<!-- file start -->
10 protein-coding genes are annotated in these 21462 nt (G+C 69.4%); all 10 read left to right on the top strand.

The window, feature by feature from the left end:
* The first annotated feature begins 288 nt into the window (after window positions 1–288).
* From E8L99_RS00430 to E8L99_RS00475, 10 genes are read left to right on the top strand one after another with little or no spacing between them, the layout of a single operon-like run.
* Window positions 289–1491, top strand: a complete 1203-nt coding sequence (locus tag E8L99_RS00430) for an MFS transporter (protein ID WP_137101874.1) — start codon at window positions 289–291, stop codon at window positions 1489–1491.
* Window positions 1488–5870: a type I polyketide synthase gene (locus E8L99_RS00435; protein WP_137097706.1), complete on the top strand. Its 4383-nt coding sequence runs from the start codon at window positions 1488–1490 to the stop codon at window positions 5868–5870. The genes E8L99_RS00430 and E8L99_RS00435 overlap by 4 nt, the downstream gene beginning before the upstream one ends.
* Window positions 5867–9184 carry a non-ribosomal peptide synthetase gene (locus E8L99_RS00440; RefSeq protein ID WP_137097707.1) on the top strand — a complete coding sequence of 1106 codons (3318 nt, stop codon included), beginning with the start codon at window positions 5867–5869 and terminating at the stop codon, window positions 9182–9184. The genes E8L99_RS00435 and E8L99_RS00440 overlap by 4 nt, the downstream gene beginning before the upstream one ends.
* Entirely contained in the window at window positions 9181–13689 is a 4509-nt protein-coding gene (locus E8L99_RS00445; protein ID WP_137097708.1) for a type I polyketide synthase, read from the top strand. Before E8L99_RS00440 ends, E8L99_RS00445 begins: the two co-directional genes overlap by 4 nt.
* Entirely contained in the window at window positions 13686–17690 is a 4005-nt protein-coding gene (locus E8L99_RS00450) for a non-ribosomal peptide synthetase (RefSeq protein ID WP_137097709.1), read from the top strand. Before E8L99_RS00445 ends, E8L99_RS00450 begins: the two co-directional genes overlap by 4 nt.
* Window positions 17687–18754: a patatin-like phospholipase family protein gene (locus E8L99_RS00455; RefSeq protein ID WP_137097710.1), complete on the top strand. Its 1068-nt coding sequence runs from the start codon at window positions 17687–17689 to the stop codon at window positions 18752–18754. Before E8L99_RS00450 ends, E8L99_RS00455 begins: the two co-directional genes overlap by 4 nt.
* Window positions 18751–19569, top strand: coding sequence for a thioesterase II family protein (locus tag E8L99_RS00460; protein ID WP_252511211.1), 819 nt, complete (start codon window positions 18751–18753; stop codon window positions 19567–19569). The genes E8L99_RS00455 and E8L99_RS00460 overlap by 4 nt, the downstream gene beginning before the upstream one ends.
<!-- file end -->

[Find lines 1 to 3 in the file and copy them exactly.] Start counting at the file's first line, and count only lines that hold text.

10 protein-coding genes are annotated in these 21462 nt (G+C 69.4%); all 10 read left to right on the top strand.

The window, feature by feature from the left end:
* The first annotated feature begins 288 nt into the window (after window positions 1–288).